DR Congo: State Mining Company Subject to a Damning Audit

Published: 16 June 2022

Cobalt DR Congo

The DRC is home to some of the world's most valuable mineral deposits. (Photo: Fairphone, Flickr, License)

By Josef Skrdlik

The anti-corruption agency in the Democratic Republic of the Congo (DRC) said that it found severe irregularities in the operations of the state-owned mining giant Gécamines, including instances of embezzlement that have deprived the state budget of hundreds of million dollars.

The irregularities were discovered in an audit conducted by the General Inspectorate of Finance (IGF), whose conclusions, finalized on May 31, were seen by the OCCRP.

The audit was commissioned in September last year by President Félix Tshisekedi, who took office in 2019, replacing allegedly notoriously corrupt Joseph Kabila, who ruled for 18 years. Tshisekedi pledged to scrutinize and renegotiate mining agreements closed under his predecessor, claiming they had failed to benefit the Congolese people.

The DRC is home to over half of the world’s reserves of cobalt, producing around 70% of its global supply. It is also the world’s fourth-biggest producer of copper.

Under Mobutu Sese Seko, who ruled Congo from 1965 to 1997, these reserves were controlled exclusively by Gécamines, once the largest mining company in the world and the backbone of the Congolese economy. However, decades of mismanagement, neglect and rent-seeking brought the company close to a collapse in the 1990s. Since then, the mining sector has been undergoing the process of privatization.

With the stated purpose of collecting funds for modernisation, Gécamines sold off a significant proportion of its mining concessions and entered, as a minority participant, more than 20 ventures with private investors, including companies such as Glencore or Eurasian Natural Resources Corporation (ENRC). The privatization has been beset by allegations of corruption and mismanagement, with billions estimated to have been lost in some sales.

The audit specifically looked into the period 2010-2020 when Gécamines was chaired by Albert Yuma, known to be close to the former president. Yuma, suspected of corruption and embezzlement, was fired from the office in December.

In the key allegation, the audit report asserts that of the US$530 million in tax and $61 million in loans, which Gécamines claims to have paid to the government, $414 million disappeared. The money was to be transferred to the DRC Central Bank but never arrived there.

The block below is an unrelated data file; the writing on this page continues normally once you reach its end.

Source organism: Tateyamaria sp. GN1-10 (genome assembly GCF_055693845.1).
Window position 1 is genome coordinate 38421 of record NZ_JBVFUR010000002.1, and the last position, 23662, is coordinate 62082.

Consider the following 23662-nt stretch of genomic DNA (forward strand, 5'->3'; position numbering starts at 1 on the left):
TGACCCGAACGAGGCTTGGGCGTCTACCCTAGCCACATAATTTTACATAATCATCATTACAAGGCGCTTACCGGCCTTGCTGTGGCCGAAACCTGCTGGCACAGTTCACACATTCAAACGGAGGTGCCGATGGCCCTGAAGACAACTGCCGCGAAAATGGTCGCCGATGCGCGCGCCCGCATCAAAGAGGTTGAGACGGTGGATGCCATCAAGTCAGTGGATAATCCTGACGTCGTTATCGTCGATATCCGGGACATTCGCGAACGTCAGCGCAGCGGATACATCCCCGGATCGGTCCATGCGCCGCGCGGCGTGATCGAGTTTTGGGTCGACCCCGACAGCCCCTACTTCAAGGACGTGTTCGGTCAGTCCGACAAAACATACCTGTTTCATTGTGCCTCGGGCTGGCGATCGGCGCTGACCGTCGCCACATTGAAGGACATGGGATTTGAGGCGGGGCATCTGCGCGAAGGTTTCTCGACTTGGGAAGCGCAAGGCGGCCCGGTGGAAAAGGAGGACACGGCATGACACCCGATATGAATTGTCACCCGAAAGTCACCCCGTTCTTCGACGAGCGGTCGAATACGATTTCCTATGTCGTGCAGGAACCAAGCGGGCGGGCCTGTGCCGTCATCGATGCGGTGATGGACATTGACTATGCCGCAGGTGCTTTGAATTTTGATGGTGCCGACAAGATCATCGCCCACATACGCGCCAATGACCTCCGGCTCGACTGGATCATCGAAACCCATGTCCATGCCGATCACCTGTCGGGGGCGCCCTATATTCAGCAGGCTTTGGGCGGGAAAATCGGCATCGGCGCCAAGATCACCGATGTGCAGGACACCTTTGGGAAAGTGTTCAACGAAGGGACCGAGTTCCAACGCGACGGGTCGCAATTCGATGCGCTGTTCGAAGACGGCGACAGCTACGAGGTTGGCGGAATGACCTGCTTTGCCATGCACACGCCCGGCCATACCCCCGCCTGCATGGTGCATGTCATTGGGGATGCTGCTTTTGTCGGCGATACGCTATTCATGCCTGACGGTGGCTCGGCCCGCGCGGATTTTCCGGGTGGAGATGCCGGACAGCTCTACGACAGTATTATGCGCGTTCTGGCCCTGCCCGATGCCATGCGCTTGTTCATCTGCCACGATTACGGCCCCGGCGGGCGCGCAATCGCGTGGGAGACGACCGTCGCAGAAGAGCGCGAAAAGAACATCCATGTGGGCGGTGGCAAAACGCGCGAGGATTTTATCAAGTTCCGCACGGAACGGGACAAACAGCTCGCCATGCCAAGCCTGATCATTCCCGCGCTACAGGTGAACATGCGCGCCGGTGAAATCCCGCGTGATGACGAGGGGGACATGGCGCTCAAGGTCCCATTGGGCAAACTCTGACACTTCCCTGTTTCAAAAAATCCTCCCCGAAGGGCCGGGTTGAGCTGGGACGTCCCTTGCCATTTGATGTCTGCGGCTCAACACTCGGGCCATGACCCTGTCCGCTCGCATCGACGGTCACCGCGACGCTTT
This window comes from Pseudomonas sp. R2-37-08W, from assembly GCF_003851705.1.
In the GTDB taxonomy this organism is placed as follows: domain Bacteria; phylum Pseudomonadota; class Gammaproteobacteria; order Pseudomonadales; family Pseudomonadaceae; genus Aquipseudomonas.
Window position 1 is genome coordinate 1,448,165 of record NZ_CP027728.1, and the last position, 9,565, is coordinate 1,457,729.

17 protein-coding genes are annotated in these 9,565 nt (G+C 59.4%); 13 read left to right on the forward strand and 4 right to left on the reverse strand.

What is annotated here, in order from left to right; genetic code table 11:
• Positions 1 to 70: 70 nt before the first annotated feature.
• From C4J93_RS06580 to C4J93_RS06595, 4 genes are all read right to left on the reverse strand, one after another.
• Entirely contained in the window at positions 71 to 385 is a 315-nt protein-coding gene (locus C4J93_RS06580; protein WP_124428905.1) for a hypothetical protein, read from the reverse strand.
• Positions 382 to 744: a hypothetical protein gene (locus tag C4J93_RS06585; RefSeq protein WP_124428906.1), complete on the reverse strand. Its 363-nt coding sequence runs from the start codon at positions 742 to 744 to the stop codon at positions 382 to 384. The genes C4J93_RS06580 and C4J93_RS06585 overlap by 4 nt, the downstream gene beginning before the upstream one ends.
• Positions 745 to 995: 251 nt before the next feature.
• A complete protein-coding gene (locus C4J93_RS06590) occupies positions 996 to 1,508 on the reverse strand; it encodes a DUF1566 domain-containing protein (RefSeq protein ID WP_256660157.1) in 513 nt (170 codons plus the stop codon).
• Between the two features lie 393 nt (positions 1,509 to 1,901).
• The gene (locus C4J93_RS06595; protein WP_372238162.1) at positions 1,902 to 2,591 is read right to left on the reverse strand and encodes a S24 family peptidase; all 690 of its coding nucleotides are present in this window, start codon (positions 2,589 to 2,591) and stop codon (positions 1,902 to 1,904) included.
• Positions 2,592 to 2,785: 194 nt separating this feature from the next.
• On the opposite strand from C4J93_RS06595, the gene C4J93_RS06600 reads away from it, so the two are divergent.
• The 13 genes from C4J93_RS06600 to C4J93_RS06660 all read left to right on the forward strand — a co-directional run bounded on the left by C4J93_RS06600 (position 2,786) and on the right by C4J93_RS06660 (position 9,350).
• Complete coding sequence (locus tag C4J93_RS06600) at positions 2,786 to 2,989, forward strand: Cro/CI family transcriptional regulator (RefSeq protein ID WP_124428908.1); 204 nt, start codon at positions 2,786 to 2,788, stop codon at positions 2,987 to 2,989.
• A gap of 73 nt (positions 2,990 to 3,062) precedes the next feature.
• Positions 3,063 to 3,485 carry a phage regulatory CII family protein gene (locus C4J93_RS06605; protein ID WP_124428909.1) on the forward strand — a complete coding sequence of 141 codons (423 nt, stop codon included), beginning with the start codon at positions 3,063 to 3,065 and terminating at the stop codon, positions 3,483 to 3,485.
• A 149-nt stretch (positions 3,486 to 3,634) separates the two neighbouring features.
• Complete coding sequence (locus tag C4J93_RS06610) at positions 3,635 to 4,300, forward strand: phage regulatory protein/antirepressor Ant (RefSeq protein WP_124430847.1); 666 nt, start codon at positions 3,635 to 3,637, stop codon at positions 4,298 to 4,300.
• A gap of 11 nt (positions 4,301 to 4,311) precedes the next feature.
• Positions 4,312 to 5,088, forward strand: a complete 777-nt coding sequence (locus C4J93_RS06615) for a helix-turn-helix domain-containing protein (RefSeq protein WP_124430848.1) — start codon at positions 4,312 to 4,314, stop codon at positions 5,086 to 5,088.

Perhaps even more concerningly, the mineral deposits, based on which the company’s share in the joint ventures was determined, have never been subject to an independent valuation.

In addition, the joint ventures were involved in excessive subcontracting with subsidiaries of their parent companies, to which they were, moreover, selling their produce at discounted prices. This facilitated effective tax evasion.

“The diversion of income reached an extent that none of these partnerships was able to distribute dividends before the 2020 financial year,” adds the audit report. Gécamines would be eligible for a proportion of the dividends equivalent to its share in the individual mining ventures.

In 2008, Gécamines introduced a system of contractual royalties from proceeds of sale, which were to be transferred from the joint ventures directly to the company. The clause was motivated by a fear that its mining partners would capture revenues from the joint mining operations.

According to the IGF, however, the amount of royalties collected fell far below expectations – mainly due to the lack of consistency and a degree of arbitrariness in setting the royalty rates. For example, Tenke Fungurume Mining, owned by the second largest cobalt producer in the world – China Molybdenum, which gained access to the largest share of Gécamines’ original mineral reserves, is not obliged to pay any royalties.

The inspectors also raised concerns about the use of revenues Gécamines was able to collect from the joint operations despite the mismanagement. From the acknowledged profit of $2 billion made in the examined period, only $60 million were reinvested – contrary to the original intention to use privatization as a vehicle to modernize and expand the company.

Jules Alingete, the IGF chief inspector, said that most of the money, around $1.5 billion, was used to pay management bonuses.

Although Yuma was replaced by a new director, Kalubi Alphonse, the IGF does not seem to have trust in the company’s ability to manage its assets in the interest of the Congolese people and its long-term expansion plans.

The audit report, namely, recommends the government to prohibit Gécamines from signing any partnership contracts or concessions on the available mineral deposits.

It also calls for the “renewal of Gécamines representatives in the decision-making bodies of the companies in which it has stakes”.

Gécamines did not immediately respond to OCCRP’s request for comment.